New Zealand

    Castles in the Sand

    May 21, 2020Carl Rapson

    6 min read

    There are certain places that seem to become indelibly printed in your mind when you first see them in a photograph. Landscapes so awe-inspiring and magical that they cannot be forgotten. Castlepoint in the Wairarapa is that sort of place, an almost fortress like rock formation stretching for a kilometre along the rugged coastline. Once we’d seen pictures of it in a magazine, we just had to go there.


    Castlepoint and Castle Rock

    It's about an hour’s drive from Masterton (the nearest town) out to the coast, and the road meanders through some beautiful countryside, with awesome views over the rolling hills. As soon as we arrived, we parked in the top car park which would be our home for the night, as we could freedom camp there (4 nights per calendar month). It was a bit tight as we are a little long for the parking spaces, but we managed to squeeze into an end spot. It helped in some ways that the carpark was half engulfed in sand so no one could see if we were over the lines ☺

    Castlepoint and Castle Rock were named by Captain Cook, who thought that the kilometre long reef looked like the ramparts of a castle. You can definitely see where he was coming from, unlike some other places he’s named where you really need to use your imagination.

    The views as you head around the track to Castle Rock are stunning

    After getting set up we couldn’t wait to explore, so we set off on the track to Castle Rock. The walk out around the headland is just stunning, with a different, breath-taking view with every step that you take. It’s actually quite an easy walk too, as the track is in good condition and rises slowly until it reaches Castle Rock.

    This walk has to be in the top 5 walks that we’ve ever done, it’s that good. It’s so amazing that we did it again the next day as the batteries on our gimbal, which we use to steady the footage on our GoPro, ran out the first time.

    Truly breathtaking

    Once we reached Castle Rock, we paused for a moment to take in the magnificent views back along the coast to lighthouse, which are truly stunning. From the base of the rock, the track winds down to the shoreline, and then along the beach to the car park and lighthouse.

    We’d seen a seal on the beach when we were at the top of the track, but unfortunately he headed off to catch some fish before we got down so we never got to say hello.

    This has to be in the Top 5 of walks that we’ve ever done

    It’s a lovely stroll back along the beach, with the ever-present lighthouse in the distance getting slowly bigger as we approached. It may pay to check the tides though if you are walking the beach, as the tide mark seemed quite high.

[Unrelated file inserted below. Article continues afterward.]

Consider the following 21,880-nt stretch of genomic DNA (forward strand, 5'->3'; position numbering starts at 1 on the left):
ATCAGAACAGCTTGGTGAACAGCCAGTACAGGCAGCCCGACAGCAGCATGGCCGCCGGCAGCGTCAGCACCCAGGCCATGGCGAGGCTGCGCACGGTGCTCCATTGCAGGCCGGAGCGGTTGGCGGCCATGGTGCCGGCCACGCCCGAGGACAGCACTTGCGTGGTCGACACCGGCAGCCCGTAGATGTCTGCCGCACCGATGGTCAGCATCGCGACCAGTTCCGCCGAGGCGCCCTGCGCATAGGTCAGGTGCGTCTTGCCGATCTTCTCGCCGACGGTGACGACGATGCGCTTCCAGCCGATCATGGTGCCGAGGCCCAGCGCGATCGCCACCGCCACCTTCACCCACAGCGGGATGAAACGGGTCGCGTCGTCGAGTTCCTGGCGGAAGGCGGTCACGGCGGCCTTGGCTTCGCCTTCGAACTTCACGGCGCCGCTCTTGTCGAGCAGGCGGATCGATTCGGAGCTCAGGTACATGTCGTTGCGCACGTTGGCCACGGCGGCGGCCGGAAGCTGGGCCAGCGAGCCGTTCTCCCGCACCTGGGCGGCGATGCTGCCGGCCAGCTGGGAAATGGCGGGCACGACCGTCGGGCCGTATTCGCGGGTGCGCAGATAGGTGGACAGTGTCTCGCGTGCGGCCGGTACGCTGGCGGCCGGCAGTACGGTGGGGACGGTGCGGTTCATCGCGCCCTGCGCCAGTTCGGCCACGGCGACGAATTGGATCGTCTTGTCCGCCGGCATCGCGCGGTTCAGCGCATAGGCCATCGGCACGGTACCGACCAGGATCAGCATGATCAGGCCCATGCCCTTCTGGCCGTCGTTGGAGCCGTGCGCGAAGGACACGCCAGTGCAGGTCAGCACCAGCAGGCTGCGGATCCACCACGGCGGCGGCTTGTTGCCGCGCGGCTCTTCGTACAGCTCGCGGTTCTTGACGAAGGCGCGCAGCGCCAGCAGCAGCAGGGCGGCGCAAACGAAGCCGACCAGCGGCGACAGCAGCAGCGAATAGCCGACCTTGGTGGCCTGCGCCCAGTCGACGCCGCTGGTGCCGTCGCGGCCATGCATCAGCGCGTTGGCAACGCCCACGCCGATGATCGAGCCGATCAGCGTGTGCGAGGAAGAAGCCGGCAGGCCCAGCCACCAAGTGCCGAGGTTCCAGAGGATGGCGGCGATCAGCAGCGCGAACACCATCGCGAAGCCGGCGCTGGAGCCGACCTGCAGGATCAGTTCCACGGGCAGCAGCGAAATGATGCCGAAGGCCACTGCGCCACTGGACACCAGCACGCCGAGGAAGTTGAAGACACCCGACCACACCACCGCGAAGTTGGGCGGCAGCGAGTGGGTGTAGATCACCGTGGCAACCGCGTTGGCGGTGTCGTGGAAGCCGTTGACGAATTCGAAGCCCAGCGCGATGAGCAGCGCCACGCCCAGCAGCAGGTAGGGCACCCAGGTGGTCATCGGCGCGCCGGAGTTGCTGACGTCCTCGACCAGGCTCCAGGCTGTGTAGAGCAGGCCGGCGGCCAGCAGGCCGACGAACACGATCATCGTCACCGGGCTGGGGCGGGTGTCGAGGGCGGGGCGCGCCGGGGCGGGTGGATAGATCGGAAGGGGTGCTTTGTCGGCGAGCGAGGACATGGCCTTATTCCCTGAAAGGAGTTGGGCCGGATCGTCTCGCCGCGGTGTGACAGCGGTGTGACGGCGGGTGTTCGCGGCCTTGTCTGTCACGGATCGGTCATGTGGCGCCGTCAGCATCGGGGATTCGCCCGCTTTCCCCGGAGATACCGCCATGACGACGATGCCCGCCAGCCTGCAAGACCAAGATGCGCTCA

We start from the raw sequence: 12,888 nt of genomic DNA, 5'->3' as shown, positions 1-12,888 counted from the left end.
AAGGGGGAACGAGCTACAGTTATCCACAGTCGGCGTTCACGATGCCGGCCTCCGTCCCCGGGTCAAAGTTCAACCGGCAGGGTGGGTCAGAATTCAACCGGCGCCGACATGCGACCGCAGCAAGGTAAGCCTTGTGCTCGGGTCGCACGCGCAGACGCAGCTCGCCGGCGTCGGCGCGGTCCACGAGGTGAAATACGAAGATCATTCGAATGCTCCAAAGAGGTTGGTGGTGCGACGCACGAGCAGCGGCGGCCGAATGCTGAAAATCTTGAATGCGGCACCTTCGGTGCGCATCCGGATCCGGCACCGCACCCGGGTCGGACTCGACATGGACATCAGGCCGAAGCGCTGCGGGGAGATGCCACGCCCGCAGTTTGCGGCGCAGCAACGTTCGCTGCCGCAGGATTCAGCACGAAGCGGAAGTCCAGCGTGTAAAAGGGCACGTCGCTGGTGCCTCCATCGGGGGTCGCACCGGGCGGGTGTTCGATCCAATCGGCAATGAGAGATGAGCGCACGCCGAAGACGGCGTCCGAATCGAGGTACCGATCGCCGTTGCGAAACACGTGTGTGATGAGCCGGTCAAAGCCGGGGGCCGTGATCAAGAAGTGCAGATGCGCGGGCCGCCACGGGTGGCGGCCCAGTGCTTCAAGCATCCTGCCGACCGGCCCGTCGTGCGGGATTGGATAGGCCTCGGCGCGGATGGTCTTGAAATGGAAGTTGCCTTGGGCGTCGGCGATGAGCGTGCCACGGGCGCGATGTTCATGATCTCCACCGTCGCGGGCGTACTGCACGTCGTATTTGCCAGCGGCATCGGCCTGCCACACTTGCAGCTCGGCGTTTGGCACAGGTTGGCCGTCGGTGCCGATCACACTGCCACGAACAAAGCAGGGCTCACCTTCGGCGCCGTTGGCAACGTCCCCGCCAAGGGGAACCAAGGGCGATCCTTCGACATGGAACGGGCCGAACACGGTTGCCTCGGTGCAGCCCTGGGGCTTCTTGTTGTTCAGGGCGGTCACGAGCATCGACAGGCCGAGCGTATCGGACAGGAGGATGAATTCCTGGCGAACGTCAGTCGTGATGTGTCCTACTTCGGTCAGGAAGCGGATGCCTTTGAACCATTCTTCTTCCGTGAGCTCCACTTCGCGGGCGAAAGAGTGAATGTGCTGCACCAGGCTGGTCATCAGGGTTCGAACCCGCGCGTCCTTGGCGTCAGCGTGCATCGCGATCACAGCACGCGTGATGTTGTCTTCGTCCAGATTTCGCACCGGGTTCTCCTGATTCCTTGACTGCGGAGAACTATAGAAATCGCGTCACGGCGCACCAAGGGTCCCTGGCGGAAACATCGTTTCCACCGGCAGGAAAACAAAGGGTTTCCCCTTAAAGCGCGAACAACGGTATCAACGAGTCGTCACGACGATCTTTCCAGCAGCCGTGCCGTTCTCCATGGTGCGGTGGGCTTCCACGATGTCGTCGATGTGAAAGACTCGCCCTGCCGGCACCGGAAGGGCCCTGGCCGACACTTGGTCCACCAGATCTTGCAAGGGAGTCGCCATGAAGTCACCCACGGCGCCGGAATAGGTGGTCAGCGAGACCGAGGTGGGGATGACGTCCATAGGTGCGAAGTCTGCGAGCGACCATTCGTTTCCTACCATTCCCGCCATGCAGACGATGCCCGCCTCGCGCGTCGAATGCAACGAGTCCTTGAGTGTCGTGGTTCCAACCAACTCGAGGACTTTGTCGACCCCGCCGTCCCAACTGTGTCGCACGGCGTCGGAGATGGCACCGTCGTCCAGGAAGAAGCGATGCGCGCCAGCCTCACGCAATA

On the way back we passed the fishing boats parked up on the beach, and the fabulous home-made tractors and trailers that they use to launch the boats off of the beach and into the often tumultuous seas. The tractors are really cool and look like they’ve come straight out of a Mad Max movie.

    The fishing boats glow as night falls across the sands

    The Lighthouse

    The following day was another beauty so we headed up to the lighthouse, passing a few sleeping seals on the way. There’s 360 degree views from the top and the view back down towards Castle Rock is nothing short of spectacular.

    Castle Point Lighthouse

    Stunning views back from the lighthouse to Castle Rock in the distance

    From the top of the track, you can either walk back down the main path, or take the walkway which continues down from the lookout to the rock shelf below. You can then follow this right round and past the lighthouse. We chose to come back this way and it’s well worth it for some alternative views of the rocks and the lighthouse.

    Castlepoint Lighthouse

    Take the back path down from the lighthouse for stunning alternative vistas

    The Shaky Isles

    We spent our second night free camping in the car park and grabbed some fish and chips (and a vege burger for Justine) from the local chippy, which was a bit of a treat for us as we tend to avoid eating out to keep our costs down. Around 6:30 the whole motorhome shook for a couple of seconds. It felt like someone had climbed up the ladder on the back so I went out to investigate, but there was no one there. It turned out that there was an 4.9 earthquake, centered just up the coast from us. They don’t call NZ the shaky isles for nothing!

    Freedom camping in the Castle Point car park – Not a bad spot for a night or two

    Castlepoint Holiday Park

    The following morning we rather reluctantly headed off to the Castlepoint Holiday Park. There were gale force winds forecast and we were quite exposed up in the top car park. We tend to avoid staying at campgrounds unless we really need to charge our batteries, as we prefer to free camp and keep our costs down. A must when you live full time on the road.

    Parked up at the Castle Point Holiday Park

    It was a really nice campground though, right on the beach front with heaps of space, good facilities and great people running it. Unfortunately, the only hard stand available was right on the sea front, which we weren’t keen on due to the wind, but there wasn’t much choice as we’d get stuck if we went on the wet grass.

    We survived a wild night getting battered by the wind, and apparently that was nothing as the winds often reach 170kph out this way! It didn’t put us off though and we’ll definitely be heading back out this way again soon as it really is an incredible place to spend a few days.

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